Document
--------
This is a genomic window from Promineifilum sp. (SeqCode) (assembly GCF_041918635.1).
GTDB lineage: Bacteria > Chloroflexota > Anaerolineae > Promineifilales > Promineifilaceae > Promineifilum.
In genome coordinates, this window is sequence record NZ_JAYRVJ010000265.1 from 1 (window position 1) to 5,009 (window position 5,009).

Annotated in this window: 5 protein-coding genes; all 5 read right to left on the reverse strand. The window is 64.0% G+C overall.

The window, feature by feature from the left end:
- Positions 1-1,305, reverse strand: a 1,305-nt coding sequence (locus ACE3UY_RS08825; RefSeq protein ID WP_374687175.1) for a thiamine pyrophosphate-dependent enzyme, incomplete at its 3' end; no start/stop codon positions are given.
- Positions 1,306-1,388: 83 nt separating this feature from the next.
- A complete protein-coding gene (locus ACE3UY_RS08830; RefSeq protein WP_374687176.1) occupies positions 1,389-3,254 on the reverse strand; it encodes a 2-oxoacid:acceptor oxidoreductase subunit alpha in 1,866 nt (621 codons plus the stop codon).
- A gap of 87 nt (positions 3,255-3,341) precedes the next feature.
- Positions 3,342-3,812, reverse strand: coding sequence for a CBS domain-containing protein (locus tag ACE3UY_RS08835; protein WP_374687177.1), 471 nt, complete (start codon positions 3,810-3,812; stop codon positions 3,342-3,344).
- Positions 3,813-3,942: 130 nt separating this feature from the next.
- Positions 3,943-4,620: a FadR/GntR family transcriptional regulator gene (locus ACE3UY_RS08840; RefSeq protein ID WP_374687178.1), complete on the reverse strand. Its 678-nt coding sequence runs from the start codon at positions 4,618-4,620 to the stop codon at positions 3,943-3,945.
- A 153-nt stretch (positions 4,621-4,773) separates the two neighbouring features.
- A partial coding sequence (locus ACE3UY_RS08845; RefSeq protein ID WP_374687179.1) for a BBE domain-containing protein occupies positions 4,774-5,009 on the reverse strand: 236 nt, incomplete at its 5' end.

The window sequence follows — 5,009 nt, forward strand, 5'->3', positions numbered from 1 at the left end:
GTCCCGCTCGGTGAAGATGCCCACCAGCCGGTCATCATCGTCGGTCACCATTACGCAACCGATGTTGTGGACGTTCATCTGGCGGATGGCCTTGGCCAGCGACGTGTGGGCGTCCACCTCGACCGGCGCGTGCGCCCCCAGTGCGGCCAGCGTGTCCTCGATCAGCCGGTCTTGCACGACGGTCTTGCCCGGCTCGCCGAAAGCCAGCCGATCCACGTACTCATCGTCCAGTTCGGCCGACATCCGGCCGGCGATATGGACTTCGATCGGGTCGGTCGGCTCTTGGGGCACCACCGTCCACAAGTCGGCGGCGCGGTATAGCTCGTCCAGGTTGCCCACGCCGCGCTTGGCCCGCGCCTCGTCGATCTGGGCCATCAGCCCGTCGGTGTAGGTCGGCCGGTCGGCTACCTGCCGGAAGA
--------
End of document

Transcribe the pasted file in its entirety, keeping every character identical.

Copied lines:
This is a genomic window from Promineifilum sp. (SeqCode) (assembly GCF_041918635.1).
GTDB lineage: Bacteria > Chloroflexota > Anaerolineae > Promineifilales > Promineifilaceae > Promineifilum.
In genome coordinates, this window is sequence record NZ_JAYRVJ010000265.1 from 1 (window position 1) to 5,009 (window position 5,009).

Annotated in this window: 5 protein-coding genes; all 5 read right to left on the reverse strand. The window is 64.0% G+C overall.

The window, feature by feature from the left end:
- Positions 1-1,305, reverse strand: a 1,305-nt coding sequence (locus ACE3UY_RS08825; RefSeq protein ID WP_374687175.1) for a thiamine pyrophosphate-dependent enzyme, incomplete at its 3' end; no start/stop codon positions are given.
- Positions 1,306-1,388: 83 nt separating this feature from the next.
- A complete protein-coding gene (locus ACE3UY_RS08830; RefSeq protein WP_374687176.1) occupies positions 1,389-3,254 on the reverse strand; it encodes a 2-oxoacid:acceptor oxidoreductase subunit alpha in 1,866 nt (621 codons plus the stop codon).
- A gap of 87 nt (positions 3,255-3,341) precedes the next feature.
- Positions 3,342-3,812, reverse strand: coding sequence for a CBS domain-containing protein (locus tag ACE3UY_RS08835; protein WP_374687177.1), 471 nt, complete (start codon positions 3,810-3,812; stop codon positions 3,342-3,344).
- Positions 3,813-3,942: 130 nt separating this feature from the next.
- Positions 3,943-4,620: a FadR/GntR family transcriptional regulator gene (locus ACE3UY_RS08840; RefSeq protein ID WP_374687178.1), complete on the reverse strand. Its 678-nt coding sequence runs from the start codon at positions 4,618-4,620 to the stop codon at positions 3,943-3,945.
- A 153-nt stretch (positions 4,621-4,773) separates the two neighbouring features.
- A partial coding sequence (locus ACE3UY_RS08845; RefSeq protein ID WP_374687179.1) for a BBE domain-containing protein occupies positions 4,774-5,009 on the reverse strand: 236 nt, incomplete at its 5' end.

The window sequence follows — 5,009 nt, forward strand, 5'->3', positions numbered from 1 at the left end:
GTCCCGCTCGGTGAAGATGCCCACCAGCCGGTCATCATCGTCGGTCACCATTACGCAACCGATGTTGTGGACGTTCATCTGGCGGATGGCCTTGGCCAGCGACGTGTGGGCGTCCACCTCGACCGGCGCGTGCGCCCCCAGTGCGGCCAGCGTGTCCTCGATCAGCCGGTCTTGCACGACGGTCTTGCCCGGCTCGCCGAAAGCCAGCCGATCCACGTACTCATCGTCCAGTTCGGCCGACATCCGGCCGGCGATATGGACTTCGATCGGGTCGGTCGGCTCTTGGGGCACCACCGTCCACAAGTCGGCGGCGCGGTATAGCTCGTCCAGGTTGCCCACGCCGCGCTTGGCCCGCGCCTCGTCGATCTGGGCCATCAGCCCGTCGGTGTAGGTCGGCCGGTCGGCTACCTGCCGGAAGA